when you ache with an ordinary life

No, I hadn’t ever heard that song before, never in church and we haven’t had a radio in more than a decade, but I sang it anyways, the words coming from deep down in that part of you that has no words, only pure feelings.

I sang that song with the rest of the congregation, right after the last boy got out of the baptismal tank.

He stood there at the front of the church, dripping. My cheeks were still wet from the happiness that had spilled with the words of his testimony.

He’d given that testimony with such nervousness, his hands shaking, but I had felt his meaning, my chin trembling. Felt his words about a Jesus saving him forever and doing what he couldn’t do because he kept messing up, and about how he wanted to tell the world that he was going to follow Jesus for the rest of his life.

I had hoped my mascara was waterproof. My heart had been shot straight through.

So now I choked out the words of the song, while he dripped and I spilled and Jesus washed us both clean.

I don’t think I could tell you any of the other lines of the song, but I could tell you this. Because this phrase is what hooked me, what I carried with me all day:

“To know You is to ache for more than ordinary.”

I carried those words right to the rim of the earth, right to the water’s edge. I carried those words all Sunday afternoon at the beach.

I began to feel something before I had words for it….




















It’s when the waves crashed up over my toes —then ebbed away…. the moment gone — that the sea in its shimmering silver, washed me awake.

It’s the way the water had splashed and they had laughed. The way their bodies lunged for the ball and I saw their muscles underneath the skin all ripple alive and taut. The way the sea gulls had flown and the sand had laid right out, countless granules, and her one strand had fallen in this tendril and had risen on the wind and I could feel it.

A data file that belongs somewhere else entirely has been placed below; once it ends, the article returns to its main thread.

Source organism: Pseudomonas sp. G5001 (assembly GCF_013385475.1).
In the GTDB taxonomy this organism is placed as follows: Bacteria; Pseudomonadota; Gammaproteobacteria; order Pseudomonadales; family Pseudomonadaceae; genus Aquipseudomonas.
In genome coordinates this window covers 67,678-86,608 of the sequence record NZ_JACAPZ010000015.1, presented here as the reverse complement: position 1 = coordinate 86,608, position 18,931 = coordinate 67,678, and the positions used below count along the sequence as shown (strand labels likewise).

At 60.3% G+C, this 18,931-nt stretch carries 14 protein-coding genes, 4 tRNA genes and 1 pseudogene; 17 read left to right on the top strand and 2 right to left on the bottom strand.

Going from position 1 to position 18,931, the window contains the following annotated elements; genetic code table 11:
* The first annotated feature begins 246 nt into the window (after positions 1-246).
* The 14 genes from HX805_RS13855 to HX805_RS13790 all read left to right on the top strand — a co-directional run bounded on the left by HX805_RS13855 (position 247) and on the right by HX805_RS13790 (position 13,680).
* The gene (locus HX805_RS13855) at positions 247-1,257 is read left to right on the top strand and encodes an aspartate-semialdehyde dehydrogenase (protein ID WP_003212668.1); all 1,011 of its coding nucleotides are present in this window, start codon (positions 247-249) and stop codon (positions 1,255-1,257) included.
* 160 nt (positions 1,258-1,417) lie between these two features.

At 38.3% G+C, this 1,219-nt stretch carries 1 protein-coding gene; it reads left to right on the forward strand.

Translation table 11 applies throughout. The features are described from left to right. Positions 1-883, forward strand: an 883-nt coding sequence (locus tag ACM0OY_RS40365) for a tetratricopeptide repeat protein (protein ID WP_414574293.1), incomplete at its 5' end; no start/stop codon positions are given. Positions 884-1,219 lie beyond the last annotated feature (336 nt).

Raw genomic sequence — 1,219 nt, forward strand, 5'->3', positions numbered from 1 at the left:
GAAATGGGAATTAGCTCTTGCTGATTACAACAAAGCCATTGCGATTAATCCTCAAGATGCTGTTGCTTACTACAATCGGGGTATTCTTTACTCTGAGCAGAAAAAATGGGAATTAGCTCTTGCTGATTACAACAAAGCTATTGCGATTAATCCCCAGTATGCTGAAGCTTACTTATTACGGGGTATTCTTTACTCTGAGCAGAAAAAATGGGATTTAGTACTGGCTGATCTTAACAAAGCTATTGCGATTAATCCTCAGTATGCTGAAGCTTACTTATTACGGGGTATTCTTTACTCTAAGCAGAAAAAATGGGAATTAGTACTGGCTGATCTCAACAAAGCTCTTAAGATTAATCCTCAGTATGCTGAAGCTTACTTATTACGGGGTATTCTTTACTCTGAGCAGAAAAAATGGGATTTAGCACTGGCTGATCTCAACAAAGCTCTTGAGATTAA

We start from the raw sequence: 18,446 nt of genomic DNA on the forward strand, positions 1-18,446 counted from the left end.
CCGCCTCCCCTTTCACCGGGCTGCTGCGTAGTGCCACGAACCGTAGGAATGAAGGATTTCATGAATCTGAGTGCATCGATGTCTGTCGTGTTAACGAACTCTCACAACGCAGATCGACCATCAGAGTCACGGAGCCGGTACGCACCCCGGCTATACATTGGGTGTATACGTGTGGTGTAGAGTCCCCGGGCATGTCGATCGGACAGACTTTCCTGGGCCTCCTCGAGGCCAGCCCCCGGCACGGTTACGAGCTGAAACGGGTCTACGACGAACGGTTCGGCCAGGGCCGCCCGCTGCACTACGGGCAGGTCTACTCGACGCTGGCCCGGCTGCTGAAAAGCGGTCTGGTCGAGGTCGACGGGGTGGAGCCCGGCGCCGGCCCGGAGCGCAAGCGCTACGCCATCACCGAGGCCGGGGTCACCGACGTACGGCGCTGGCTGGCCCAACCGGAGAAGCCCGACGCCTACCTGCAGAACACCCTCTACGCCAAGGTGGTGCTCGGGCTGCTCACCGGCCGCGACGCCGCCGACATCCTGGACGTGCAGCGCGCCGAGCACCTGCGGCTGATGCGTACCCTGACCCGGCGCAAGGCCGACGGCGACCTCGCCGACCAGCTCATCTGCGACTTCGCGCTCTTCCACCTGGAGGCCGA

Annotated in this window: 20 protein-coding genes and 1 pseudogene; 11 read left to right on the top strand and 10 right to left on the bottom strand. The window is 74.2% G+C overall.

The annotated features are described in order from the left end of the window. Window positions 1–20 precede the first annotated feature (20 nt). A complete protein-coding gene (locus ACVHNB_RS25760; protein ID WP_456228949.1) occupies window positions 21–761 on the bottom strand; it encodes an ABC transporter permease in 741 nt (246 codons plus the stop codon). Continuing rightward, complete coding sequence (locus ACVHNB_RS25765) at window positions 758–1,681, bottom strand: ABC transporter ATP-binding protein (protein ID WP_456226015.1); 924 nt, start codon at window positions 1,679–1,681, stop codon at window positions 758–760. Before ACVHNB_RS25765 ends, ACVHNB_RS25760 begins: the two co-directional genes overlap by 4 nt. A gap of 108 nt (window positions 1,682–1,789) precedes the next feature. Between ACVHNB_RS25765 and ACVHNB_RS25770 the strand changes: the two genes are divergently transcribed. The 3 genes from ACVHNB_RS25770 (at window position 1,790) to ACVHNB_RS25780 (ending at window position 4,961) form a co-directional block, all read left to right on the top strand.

I could feel this: the commonplace is the place of daily miracles. I could feel this: the breathing wonder. That I am even here. The waves crashing in my ears, all through me. This is true: I have felt my heart beat. It does this right now.

I could feel this and the words finally came, and I stood at the water’s lip, the bowl of land upturned and falling away, and I heard the words inside of me, in all the world:

To know God is more than “aching for more than ordinary.” On the plane of God and in the dimension of true reality, there is no ordinary. Ordinary ceases to exist. When we are reborn, we’re drenched with wonder. The day, me, the world, it drips. To know God is to realize there’s no such thing as ordinary and all our ache is only for more of His glory.

That is the name of that pulsing, swelling, beautiful ache I feel at the end of a day like this, the kids all running and him laughing and me awake and smiling: this is the glory-ache.

Who could leave? We only wanted more.

We stayed at the beach to the very end, to watch the sun slip down into water, to witness the baptizing of one routinely extraordinary day.

And I had lingered long at the lighthouse, watching the beacon fall out across waves. Listening to all their voices filling the night air and drifting off to sea.

holy experience

1841. dangling your toes out the truck window on a summer’s drive

1842. peaches on the porch

1843. pink crocks inside the door

1844. french toast on Sunday mornings

1845. gold seeping into the soybean fields, first glance of harvest coming

1846. russet apples picked and polished by Levi

1847. looking up and seeing my mama walking my way

1848. sand-baked feet

1849.  contemplating this book

1850. my Dad saying, “I’m sorry…”

1851. ice cream cones on the beach

1852. musky night air breezing in the open truck window

1853. courage for a new week

1854. underlining “The Knowledge of the Holy” with a red pen, knowing that the Holy underlined my life in His red passion

1854. when I do exactly what I’m made for: offer Him praise and glory and thanks

1855. the last hurrah of summer

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